Having quality and reliable breathing apparatus for a mining underground emergency environment should be the number one equipment priority for any mine operator. While we all need food, clothing and shelter may be the basic needs of humankind, but they pale in comparison to our most essential need of all; the need to breath, writes TR Mackay.
Clean air is vital to our survival and to our ability to perform physically at a high level. If you’ve ever been mountaineering in a place like Kilimanjaro, the Himalayas or the Andes in South America, you’ll be familiar with how the thin air at very high altitudes greatly affects movement. Walking becomes harder, lifting becomes harder, and even talking and thinking becomes harder as the neurons in the brain struggle to fire under reduced oxygen levels.
In an emergency situation in an underground mine, the ability of personnel to access clean oxygen is literally the difference between life and death. This is for obvious reasons – without clean oxygen to breath, the average human will experience some form of brain damage within 3 minutes, and die within 8.
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However, just having some oxygen to breath is not enough. It has to be clean, plentiful and in constant supply or workers will experience the effects familiar to extreme altitude mountaineers – reduced physical and mental performance. In an underground emergency situation, impairment of any faculty is deadly. Reduced physical ability will prevent workers from getting to safety quickly and reduced mental ability prevents workers from making life-saving decisions and from communicating important information to their colleagues effectively.
Having quality and reliable breathing apparatus in an underground mining environment must be the number one equipment priority for any mine operator. Breathing apparatus is, quite literally, the breath of life in emergency situations, with every other consideration coming a distant second.
During the 19th century and first half of the 20th century, numerous lives could have been saved in mining accidents if reliable breathing apparatus technology had been available. While the principles behind operational breathing apparatus (or rebreathers) have been around since the 17th century, it wasn’t until after World War One that the technology started to become widely available to underground miners.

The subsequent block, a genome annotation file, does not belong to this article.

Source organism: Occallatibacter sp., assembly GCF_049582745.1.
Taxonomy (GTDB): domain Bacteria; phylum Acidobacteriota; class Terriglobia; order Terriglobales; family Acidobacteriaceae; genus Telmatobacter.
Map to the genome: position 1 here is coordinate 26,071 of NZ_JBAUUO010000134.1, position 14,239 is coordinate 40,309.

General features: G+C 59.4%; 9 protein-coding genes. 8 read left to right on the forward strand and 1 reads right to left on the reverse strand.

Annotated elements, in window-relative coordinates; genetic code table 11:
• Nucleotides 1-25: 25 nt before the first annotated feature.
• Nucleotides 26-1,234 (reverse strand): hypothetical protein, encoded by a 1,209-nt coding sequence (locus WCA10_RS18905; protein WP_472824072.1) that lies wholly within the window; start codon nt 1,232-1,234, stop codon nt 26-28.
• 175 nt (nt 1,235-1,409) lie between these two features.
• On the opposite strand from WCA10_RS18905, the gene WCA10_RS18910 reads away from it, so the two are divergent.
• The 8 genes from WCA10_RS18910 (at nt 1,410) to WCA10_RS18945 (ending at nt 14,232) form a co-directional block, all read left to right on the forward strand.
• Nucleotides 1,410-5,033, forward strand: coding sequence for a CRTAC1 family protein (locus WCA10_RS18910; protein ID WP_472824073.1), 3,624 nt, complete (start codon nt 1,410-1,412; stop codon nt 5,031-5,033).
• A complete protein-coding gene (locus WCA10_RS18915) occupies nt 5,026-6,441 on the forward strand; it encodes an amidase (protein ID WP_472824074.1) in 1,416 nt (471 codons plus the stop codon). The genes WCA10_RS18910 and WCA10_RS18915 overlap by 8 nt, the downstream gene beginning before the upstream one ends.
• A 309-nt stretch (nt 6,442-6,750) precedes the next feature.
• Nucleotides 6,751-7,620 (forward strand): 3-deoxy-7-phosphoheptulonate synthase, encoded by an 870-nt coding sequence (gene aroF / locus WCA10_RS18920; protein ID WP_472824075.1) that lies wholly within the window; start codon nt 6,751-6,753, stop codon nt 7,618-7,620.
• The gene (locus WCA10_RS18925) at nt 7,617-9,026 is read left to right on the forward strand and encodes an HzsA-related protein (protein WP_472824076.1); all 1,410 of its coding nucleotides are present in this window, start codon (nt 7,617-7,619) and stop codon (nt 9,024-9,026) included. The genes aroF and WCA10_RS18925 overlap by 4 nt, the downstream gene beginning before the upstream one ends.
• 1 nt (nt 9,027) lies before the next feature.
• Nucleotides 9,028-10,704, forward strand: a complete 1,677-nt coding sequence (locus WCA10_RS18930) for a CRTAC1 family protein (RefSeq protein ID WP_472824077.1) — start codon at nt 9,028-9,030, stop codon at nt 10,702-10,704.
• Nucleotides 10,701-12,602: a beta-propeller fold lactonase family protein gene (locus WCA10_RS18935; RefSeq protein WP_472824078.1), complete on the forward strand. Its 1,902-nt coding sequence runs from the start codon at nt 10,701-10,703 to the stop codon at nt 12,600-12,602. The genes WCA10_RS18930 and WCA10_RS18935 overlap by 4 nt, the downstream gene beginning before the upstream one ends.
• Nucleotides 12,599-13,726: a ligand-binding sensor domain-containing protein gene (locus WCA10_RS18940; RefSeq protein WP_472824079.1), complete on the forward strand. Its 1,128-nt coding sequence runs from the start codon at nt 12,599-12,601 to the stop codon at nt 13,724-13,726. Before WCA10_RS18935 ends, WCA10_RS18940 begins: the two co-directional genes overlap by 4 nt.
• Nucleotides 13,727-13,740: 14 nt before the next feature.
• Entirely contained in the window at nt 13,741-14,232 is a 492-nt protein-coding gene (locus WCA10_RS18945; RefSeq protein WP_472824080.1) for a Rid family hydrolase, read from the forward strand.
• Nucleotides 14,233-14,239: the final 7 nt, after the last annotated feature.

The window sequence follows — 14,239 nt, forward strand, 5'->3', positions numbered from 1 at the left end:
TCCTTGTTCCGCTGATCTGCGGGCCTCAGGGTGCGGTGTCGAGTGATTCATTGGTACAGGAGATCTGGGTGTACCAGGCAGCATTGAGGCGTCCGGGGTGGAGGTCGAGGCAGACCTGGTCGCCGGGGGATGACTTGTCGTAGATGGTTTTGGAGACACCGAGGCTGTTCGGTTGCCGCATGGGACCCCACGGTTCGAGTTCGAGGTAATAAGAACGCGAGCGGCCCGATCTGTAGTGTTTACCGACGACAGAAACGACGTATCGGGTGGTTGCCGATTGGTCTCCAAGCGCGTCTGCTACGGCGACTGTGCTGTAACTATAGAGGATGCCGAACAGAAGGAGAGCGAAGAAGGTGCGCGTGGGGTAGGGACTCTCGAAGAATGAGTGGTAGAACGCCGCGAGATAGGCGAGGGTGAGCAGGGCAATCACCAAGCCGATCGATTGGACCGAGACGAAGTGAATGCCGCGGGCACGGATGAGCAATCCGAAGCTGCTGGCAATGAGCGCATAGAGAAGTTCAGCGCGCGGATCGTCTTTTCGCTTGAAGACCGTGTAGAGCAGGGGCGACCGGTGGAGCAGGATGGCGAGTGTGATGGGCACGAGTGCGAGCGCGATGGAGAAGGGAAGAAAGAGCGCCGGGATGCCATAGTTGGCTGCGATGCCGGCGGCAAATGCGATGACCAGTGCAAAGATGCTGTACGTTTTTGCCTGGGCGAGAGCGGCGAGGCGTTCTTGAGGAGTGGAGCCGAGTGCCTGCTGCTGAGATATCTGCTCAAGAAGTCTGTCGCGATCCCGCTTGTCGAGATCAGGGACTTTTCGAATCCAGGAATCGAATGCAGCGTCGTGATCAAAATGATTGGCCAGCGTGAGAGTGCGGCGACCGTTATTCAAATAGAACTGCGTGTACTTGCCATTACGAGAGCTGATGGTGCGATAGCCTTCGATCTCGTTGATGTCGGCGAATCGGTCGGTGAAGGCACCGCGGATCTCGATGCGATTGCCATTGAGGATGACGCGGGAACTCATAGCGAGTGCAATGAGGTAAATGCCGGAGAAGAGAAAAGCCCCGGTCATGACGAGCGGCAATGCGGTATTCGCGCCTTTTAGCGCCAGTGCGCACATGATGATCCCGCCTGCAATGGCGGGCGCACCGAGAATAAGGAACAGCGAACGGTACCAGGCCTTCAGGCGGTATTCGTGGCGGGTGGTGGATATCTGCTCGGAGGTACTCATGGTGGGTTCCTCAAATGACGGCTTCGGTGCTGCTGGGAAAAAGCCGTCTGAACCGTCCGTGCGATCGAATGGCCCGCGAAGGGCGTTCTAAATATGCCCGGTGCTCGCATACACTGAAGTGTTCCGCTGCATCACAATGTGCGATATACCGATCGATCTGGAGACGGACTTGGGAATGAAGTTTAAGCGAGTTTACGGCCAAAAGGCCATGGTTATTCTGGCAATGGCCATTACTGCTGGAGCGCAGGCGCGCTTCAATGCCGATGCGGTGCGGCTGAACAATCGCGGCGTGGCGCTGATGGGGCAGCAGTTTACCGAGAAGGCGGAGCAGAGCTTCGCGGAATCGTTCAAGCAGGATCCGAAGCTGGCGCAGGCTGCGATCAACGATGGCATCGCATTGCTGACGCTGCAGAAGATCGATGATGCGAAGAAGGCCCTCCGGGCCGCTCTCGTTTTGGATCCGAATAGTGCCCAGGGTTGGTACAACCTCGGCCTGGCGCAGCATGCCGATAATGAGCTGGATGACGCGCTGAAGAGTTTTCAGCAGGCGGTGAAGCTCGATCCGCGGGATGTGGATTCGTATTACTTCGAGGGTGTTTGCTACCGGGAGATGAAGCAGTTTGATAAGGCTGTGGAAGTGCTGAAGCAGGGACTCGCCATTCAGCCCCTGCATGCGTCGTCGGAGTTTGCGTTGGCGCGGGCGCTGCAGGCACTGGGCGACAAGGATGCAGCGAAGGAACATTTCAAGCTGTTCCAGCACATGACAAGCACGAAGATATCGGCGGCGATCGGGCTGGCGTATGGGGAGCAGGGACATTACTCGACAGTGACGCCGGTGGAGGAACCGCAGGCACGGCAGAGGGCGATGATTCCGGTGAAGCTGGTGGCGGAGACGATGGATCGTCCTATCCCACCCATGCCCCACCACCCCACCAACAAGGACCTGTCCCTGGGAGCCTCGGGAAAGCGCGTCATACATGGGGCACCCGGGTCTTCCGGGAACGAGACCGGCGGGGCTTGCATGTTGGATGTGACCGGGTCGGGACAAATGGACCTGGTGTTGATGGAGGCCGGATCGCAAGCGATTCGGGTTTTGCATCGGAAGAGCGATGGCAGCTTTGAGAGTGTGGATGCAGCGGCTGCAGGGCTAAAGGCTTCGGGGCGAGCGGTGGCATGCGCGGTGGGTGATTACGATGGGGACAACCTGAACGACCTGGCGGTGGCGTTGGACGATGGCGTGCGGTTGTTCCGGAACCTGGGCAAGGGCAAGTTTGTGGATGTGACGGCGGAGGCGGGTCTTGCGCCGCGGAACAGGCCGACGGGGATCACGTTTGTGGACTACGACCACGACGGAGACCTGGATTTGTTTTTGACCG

The oldest known patent for a rebreather was filed in 1808 in France by an engineer in Napoleon’s Navy, Sieur Touboulic. Touboulic’s rebreather delivered oxygen to the wearer progressively, circulating in a closed circuit through a sponge soaked in limewater. The invention didn’t exactly take off, but the idea was there.
The next attempt to develop practical breathing apparatus technology came in the 1820s with engineers designing equipment to protect fireman from smoke inhalation. In some countries, firefighters were known as “smoke-eaters”. These smoke-eaters faced dreadful health issues from breathing in the hot, noxious smoke produced by an intense building fire. They experienced severe breathing difficulties as well as burn damage to the trachea and even the lungs themselves.
The first breathing apparatus prototype to enjoy any level of success was a fetching little number that consisted of a full head leather hood supplied with oxygen by a hose strapped to the fireman’s leg. This hose dropped to the man’s shoes and drew oxygen, not from a chamber, but from the marginally better air to be found near the floor of a smoke-filled room. As the wearer inhaled, air would be drawn up through the hose and fill the leather hood.
This equipment, while certainly not ideal, at least enabled the fireman to remain upright and active in a smoke-filled environment for longer than he would have been able to previously.
Building on this rudimentary technology, a full body suit was soon designed that was able to be filled with clean air sourced from outside a burning building. This suit enabled the wearer to function in a smoky environment for short periods of time – perhaps enough time to rescue a person trapped by the fire.
Another design that didn’t generate much traction at the time was a leather air-filled backpack similar to some products available on the market today.
As well as fireman, underwater divers were also experimenting with self-contained breathing apparatus around this time with varying levels of success.
It wasn’t until the mid 19th century that breathing apparatus for underground mine workers was first considered. In 1853, German Professor Theodore Schwann entered a self-contained breathing apparatus in a competition of the Belgian Academy of Science and exhibited it at an industrial fair in Belgium. Schwann’s apparatus had a large back-mounted oxygen tank with a working pressure of about 13.3 bar and two scrubbers containing sponges soaked in caustic soda.
This first attempt stoked the fires of the invention and in 1880, Henry Fleuss, a marine engineer, used self-contained breathing apparatus to explore Seaham Colliery in the UK in the aftermath of a gas explosion. Unfortunately, 164 lives were lost in the accident.
Fleuss’s invention stored oxygen and absorbed carbon dioxide through a rope soaked in a caustic potash solution. This was the first time (that we know of) that breathing apparatus was used, professionally, in an underground mine environment.
Fleuss, in partnership with dive equipment manufacturer, Siebe Gorban, then developed the Proto Breathing Apparatus in 1911 as well as a breath-controlled dispenser known as the automatic lung. It changed the survivability of an underground mine emergency.
Read more Mining Safety History